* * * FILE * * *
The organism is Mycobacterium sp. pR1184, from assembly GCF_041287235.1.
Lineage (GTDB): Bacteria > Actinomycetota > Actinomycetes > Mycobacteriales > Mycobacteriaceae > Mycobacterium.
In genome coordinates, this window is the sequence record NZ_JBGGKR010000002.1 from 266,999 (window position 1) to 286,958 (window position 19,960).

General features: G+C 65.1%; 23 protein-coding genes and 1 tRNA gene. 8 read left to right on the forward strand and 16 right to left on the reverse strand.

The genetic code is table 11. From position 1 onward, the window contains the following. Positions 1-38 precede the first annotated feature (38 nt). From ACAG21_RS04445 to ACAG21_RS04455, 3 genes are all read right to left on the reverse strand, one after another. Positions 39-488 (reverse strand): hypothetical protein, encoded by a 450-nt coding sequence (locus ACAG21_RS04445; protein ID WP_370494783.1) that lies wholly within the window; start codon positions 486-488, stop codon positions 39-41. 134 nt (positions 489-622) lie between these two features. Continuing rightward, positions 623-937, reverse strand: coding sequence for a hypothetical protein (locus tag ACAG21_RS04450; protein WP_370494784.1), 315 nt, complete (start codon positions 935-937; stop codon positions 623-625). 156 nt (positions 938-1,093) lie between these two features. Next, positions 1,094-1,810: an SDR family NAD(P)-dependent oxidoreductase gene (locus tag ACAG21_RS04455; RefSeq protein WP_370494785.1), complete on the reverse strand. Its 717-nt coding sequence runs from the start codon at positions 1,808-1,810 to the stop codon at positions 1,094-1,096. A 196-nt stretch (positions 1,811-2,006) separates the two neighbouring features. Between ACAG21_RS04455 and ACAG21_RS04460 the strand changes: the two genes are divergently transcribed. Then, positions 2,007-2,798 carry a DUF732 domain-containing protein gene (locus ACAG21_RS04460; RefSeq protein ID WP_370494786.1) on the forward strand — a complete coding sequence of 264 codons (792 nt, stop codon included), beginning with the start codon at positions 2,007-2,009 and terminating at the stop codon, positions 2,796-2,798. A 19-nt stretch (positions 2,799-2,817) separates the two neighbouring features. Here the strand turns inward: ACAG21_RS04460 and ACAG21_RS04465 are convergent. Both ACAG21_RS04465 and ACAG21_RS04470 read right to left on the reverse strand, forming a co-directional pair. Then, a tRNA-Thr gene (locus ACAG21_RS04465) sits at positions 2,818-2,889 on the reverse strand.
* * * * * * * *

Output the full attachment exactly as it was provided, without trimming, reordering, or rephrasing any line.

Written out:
The organism is Mycobacterium sp. pR1184, from assembly GCF_041287235.1.
Lineage (GTDB): Bacteria > Actinomycetota > Actinomycetes > Mycobacteriales > Mycobacteriaceae > Mycobacterium.
In genome coordinates, this window is the sequence record NZ_JBGGKR010000002.1 from 266,999 (window position 1) to 286,958 (window position 19,960).

General features: G+C 65.1%; 23 protein-coding genes and 1 tRNA gene. 8 read left to right on the forward strand and 16 right to left on the reverse strand.

The genetic code is table 11. From position 1 onward, the window contains the following. Positions 1-38 precede the first annotated feature (38 nt). From ACAG21_RS04445 to ACAG21_RS04455, 3 genes are all read right to left on the reverse strand, one after another. Positions 39-488 (reverse strand): hypothetical protein, encoded by a 450-nt coding sequence (locus ACAG21_RS04445; protein ID WP_370494783.1) that lies wholly within the window; start codon positions 486-488, stop codon positions 39-41. 134 nt (positions 489-622) lie between these two features. Continuing rightward, positions 623-937, reverse strand: coding sequence for a hypothetical protein (locus tag ACAG21_RS04450; protein WP_370494784.1), 315 nt, complete (start codon positions 935-937; stop codon positions 623-625). 156 nt (positions 938-1,093) lie between these two features. Next, positions 1,094-1,810: an SDR family NAD(P)-dependent oxidoreductase gene (locus tag ACAG21_RS04455; RefSeq protein WP_370494785.1), complete on the reverse strand. Its 717-nt coding sequence runs from the start codon at positions 1,808-1,810 to the stop codon at positions 1,094-1,096. A 196-nt stretch (positions 1,811-2,006) separates the two neighbouring features. Between ACAG21_RS04455 and ACAG21_RS04460 the strand changes: the two genes are divergently transcribed. Then, positions 2,007-2,798 carry a DUF732 domain-containing protein gene (locus ACAG21_RS04460; RefSeq protein ID WP_370494786.1) on the forward strand — a complete coding sequence of 264 codons (792 nt, stop codon included), beginning with the start codon at positions 2,007-2,009 and terminating at the stop codon, positions 2,796-2,798. A 19-nt stretch (positions 2,799-2,817) separates the two neighbouring features. Here the strand turns inward: ACAG21_RS04460 and ACAG21_RS04465 are convergent. Both ACAG21_RS04465 and ACAG21_RS04470 read right to left on the reverse strand, forming a co-directional pair. Then, a tRNA-Thr gene (locus ACAG21_RS04465) sits at positions 2,818-2,889 on the reverse strand.